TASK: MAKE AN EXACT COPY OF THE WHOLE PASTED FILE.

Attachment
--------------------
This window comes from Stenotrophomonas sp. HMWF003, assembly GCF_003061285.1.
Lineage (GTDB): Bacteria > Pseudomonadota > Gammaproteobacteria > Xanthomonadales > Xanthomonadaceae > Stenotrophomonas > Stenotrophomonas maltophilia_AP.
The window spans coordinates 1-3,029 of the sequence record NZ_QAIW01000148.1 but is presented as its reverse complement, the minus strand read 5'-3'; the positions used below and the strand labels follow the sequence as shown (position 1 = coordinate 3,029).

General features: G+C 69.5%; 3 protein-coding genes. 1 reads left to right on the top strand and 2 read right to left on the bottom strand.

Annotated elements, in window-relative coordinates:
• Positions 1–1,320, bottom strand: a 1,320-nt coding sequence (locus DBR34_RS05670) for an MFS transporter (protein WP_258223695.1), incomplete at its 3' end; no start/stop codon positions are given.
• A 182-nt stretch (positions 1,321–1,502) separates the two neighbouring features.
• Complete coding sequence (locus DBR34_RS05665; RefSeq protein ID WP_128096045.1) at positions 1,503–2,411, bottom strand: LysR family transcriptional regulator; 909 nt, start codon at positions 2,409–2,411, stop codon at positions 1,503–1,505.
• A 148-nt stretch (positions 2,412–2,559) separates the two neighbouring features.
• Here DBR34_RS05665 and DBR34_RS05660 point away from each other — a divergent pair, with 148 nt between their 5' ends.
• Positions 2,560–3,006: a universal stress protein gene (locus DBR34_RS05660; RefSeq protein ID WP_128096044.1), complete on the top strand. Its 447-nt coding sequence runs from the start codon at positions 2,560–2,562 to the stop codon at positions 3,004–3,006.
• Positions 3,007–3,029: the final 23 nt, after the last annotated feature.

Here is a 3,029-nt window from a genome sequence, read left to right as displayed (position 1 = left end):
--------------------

This window comes from Stenotrophomonas sp. HMWF003, assembly GCF_003061285.1.
Lineage (GTDB): Bacteria > Pseudomonadota > Gammaproteobacteria > Xanthomonadales > Xanthomonadaceae > Stenotrophomonas > Stenotrophomonas maltophilia_AP.
The window spans coordinates 1-3,029 of the sequence record NZ_QAIW01000148.1 but is presented as its reverse complement, the minus strand read 5'-3'; the positions used below and the strand labels follow the sequence as shown (position 1 = coordinate 3,029).

General features: G+C 69.5%; 3 protein-coding genes. 1 reads left to right on the top strand and 2 read right to left on the bottom strand.

Annotated elements, in window-relative coordinates:
• Positions 1–1,320, bottom strand: a 1,320-nt coding sequence (locus DBR34_RS05670) for an MFS transporter (protein WP_258223695.1), incomplete at its 3' end; no start/stop codon positions are given.
• A 182-nt stretch (positions 1,321–1,502) separates the two neighbouring features.
• Complete coding sequence (locus DBR34_RS05665; RefSeq protein ID WP_128096045.1) at positions 1,503–2,411, bottom strand: LysR family transcriptional regulator; 909 nt, start codon at positions 2,409–2,411, stop codon at positions 1,503–1,505.
• A 148-nt stretch (positions 2,412–2,559) separates the two neighbouring features.
• Here DBR34_RS05665 and DBR34_RS05660 point away from each other — a divergent pair, with 148 nt between their 5' ends.
• Positions 2,560–3,006: a universal stress protein gene (locus DBR34_RS05660; RefSeq protein ID WP_128096044.1), complete on the top strand. Its 447-nt coding sequence runs from the start codon at positions 2,560–2,562 to the stop codon at positions 3,004–3,006.
• Positions 3,007–3,029: the final 23 nt, after the last annotated feature.

Here is a 3,029-nt window from a genome sequence, read left to right as displayed (position 1 = left end):